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Moscow: keeping the taps flowing

Moscow: keeping the taps flowing (an interview with Denis Yanev) 

For Denis Yanev and his colleagues at MosVodoKanal (MVK), providing clean water and sanitation services to more than 13 million Moscow residents comes down to three main challenges: maintaining a secure supply of safe drinking water; enhancing the efficiency of the water system; and ensuring that services are affordable and accessible to all.

"We are constantly working to improve the quality of our services," said Yanev. "On the one hand, we need to meet and exceed the country's drinking water standards, but on the other hand our water resources are increasingly deteriorating.

Tapping into finance

MVK also faces significant financial pressures. For one, water tariffs in Moscow are lower than most Eastern European countries (and lower than many other Russian municipalities). The company acknowledges that, with a growing gap between rich and poor in the city, increasing the cost of basic services is not an option. The State Enterprise is also seeing reduced demand with water consumption falling across the city in recent years.


"High quality and reliable service is just not possible without financial sustainability," said Mr. Yanev. "That is why we are always exploring different financing sources such as direct budget investments, loans and - of course - Private Public Partnerships.

Realigning legacy systems

While the company owns dozens of pumping stations, treatment plants and distribution systems, they are also dealing with an inherited Soviet water distribution network that relied on huge centralized stations and facilities. As a result, MVK is actively working to develop local solutions that both reduce transportation costs and increase efficiency.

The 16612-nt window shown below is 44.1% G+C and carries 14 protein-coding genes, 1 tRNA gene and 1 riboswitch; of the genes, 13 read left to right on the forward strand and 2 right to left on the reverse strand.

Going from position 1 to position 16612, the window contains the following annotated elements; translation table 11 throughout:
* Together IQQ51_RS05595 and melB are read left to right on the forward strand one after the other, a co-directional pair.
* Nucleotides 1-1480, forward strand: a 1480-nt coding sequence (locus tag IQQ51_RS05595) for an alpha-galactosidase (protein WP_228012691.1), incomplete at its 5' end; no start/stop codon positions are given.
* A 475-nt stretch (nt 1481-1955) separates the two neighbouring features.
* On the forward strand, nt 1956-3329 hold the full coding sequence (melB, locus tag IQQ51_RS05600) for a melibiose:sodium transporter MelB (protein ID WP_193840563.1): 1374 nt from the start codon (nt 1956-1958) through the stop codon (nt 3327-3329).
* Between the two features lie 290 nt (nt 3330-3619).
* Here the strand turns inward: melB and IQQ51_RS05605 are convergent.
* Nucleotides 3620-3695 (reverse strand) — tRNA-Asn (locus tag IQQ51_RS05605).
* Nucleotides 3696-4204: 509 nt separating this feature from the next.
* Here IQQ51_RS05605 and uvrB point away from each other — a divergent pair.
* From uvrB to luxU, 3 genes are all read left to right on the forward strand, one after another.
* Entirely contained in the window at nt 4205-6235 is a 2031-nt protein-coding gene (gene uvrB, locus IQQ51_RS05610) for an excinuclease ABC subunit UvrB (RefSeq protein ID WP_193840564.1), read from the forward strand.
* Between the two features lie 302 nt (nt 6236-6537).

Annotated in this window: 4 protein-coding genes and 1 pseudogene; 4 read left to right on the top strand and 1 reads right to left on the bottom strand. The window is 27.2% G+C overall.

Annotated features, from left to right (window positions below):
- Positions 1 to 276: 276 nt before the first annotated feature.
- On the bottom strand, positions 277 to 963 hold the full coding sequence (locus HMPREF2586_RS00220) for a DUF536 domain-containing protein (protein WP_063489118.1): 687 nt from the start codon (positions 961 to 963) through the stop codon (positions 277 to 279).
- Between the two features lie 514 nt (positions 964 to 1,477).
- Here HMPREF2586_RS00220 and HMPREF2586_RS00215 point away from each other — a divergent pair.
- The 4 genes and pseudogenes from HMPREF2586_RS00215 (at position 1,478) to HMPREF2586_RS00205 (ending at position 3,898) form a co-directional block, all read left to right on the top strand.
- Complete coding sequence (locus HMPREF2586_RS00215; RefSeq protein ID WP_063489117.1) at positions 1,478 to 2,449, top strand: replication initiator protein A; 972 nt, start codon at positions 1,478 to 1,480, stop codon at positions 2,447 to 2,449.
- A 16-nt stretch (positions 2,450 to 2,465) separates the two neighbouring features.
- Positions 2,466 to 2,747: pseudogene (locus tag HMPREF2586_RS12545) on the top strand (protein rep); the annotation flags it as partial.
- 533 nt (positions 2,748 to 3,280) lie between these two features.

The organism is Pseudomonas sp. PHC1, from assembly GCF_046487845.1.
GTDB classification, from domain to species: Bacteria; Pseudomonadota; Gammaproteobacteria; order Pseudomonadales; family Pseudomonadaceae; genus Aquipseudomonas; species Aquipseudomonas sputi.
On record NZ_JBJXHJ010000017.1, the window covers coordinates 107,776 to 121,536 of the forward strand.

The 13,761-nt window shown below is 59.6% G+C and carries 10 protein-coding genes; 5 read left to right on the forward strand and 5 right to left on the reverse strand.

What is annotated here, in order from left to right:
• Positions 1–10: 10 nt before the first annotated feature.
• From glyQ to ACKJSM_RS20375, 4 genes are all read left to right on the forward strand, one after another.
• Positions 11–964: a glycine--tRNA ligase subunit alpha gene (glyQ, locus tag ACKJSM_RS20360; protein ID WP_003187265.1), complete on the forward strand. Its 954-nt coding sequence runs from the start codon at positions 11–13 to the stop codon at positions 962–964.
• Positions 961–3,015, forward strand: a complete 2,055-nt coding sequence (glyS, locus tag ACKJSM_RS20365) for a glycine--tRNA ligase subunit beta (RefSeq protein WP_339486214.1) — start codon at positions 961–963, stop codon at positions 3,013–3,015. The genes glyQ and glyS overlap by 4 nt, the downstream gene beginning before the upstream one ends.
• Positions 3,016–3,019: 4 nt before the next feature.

To help achieve this, the utility has entered into eight Public Private Partnerships over the past 15 years, with total investments of more than €550 million. Looking ahead, at least eight more projects are currently in the pipeline with an estimated value of €2 billion. "We think that more intensive use of PPPs could be a solution for many water utilities," noted Mr. Yanev. "Investors are always looking for conservative opportunities with minimal risk, and that's what the water sector provides: steady growth, long-term returns and low elasticity of demand."

Pointers on PPPs

The company has learned a lot of valuable lessons about PPPs over the past 15 years and stress five key points to developing a successful water sector PPPs:


  • the PPP process cannot be rushed and takes time to properly develop;
  • some PPPs require significant up front costs, but become much more attractive to investors if the right resources have been applied;
  • governments must play a role in monitoring and regulating the project;
  • PPP structures must be designed to include clear and formal methodologies for reviewing contracts over the term of the project (particularly those that last 10 to 30 years or more); and
  • a single-minded focus should be placed on developing transparent and competitive procurement procedures.

"We also ensure that our contracts call for state-of-the-art facilities and equipment to ensure we have a platform for further modernization," added Mr. Yanev. "In our perspective, that will enable Moscow to stay ahead of demand in the future."

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